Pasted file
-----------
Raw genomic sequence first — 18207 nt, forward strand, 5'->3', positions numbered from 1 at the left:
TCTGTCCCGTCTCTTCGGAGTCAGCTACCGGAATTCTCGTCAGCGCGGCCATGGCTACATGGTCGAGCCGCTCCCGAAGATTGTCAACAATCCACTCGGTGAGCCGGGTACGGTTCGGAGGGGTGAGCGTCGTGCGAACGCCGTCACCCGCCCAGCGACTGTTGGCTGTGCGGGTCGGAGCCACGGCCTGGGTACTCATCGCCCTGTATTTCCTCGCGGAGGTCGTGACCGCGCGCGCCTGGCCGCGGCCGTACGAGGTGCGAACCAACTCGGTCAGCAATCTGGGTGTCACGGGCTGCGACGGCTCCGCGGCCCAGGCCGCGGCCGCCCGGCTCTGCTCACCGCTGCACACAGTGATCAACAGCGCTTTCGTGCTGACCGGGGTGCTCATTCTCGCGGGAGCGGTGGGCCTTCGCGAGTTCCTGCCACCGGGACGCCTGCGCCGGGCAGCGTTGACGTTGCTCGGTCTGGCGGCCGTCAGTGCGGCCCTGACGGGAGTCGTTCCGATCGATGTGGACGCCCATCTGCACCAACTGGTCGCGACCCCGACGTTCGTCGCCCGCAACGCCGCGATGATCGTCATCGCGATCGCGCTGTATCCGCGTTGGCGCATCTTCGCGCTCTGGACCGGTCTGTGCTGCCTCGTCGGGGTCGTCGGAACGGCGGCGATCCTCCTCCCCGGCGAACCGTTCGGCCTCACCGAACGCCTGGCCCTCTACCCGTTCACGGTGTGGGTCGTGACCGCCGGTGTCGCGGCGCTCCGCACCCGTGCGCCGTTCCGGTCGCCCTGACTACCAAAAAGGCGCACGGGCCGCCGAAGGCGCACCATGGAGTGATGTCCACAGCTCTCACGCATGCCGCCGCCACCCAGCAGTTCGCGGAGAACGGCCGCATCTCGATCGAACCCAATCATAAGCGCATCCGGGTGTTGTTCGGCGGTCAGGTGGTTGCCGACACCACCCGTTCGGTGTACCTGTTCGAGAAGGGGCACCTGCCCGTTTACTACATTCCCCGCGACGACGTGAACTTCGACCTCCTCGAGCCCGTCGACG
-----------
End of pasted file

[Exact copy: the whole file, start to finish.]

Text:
Raw genomic sequence first — 18207 nt, forward strand, 5'->3', positions numbered from 1 at the left:
TCTGTCCCGTCTCTTCGGAGTCAGCTACCGGAATTCTCGTCAGCGCGGCCATGGCTACATGGTCGAGCCGCTCCCGAAGATTGTCAACAATCCACTCGGTGAGCCGGGTACGGTTCGGAGGGGTGAGCGTCGTGCGAACGCCGTCACCCGCCCAGCGACTGTTGGCTGTGCGGGTCGGAGCCACGGCCTGGGTACTCATCGCCCTGTATTTCCTCGCGGAGGTCGTGACCGCGCGCGCCTGGCCGCGGCCGTACGAGGTGCGAACCAACTCGGTCAGCAATCTGGGTGTCACGGGCTGCGACGGCTCCGCGGCCCAGGCCGCGGCCGCCCGGCTCTGCTCACCGCTGCACACAGTGATCAACAGCGCTTTCGTGCTGACCGGGGTGCTCATTCTCGCGGGAGCGGTGGGCCTTCGCGAGTTCCTGCCACCGGGACGCCTGCGCCGGGCAGCGTTGACGTTGCTCGGTCTGGCGGCCGTCAGTGCGGCCCTGACGGGAGTCGTTCCGATCGATGTGGACGCCCATCTGCACCAACTGGTCGCGACCCCGACGTTCGTCGCCCGCAACGCCGCGATGATCGTCATCGCGATCGCGCTGTATCCGCGTTGGCGCATCTTCGCGCTCTGGACCGGTCTGTGCTGCCTCGTCGGGGTCGTCGGAACGGCGGCGATCCTCCTCCCCGGCGAACCGTTCGGCCTCACCGAACGCCTGGCCCTCTACCCGTTCACGGTGTGGGTCGTGACCGCCGGTGTCGCGGCGCTCCGCACCCGTGCGCCGTTCCGGTCGCCCTGACTACCAAAAAGGCGCACGGGCCGCCGAAGGCGCACCATGGAGTGATGTCCACAGCTCTCACGCATGCCGCCGCCACCCAGCAGTTCGCGGAGAACGGCCGCATCTCGATCGAACCCAATCATAAGCGCATCCGGGTGTTGTTCGGCGGTCAGGTGGTTGCCGACACCACCCGTTCGGTGTACCTGTTCGAGAAGGGGCACCTGCCCGTTTACTACATTCCCCGCGACGACGTGAACTTCGACCTCCTCGAGCCCGTCGACG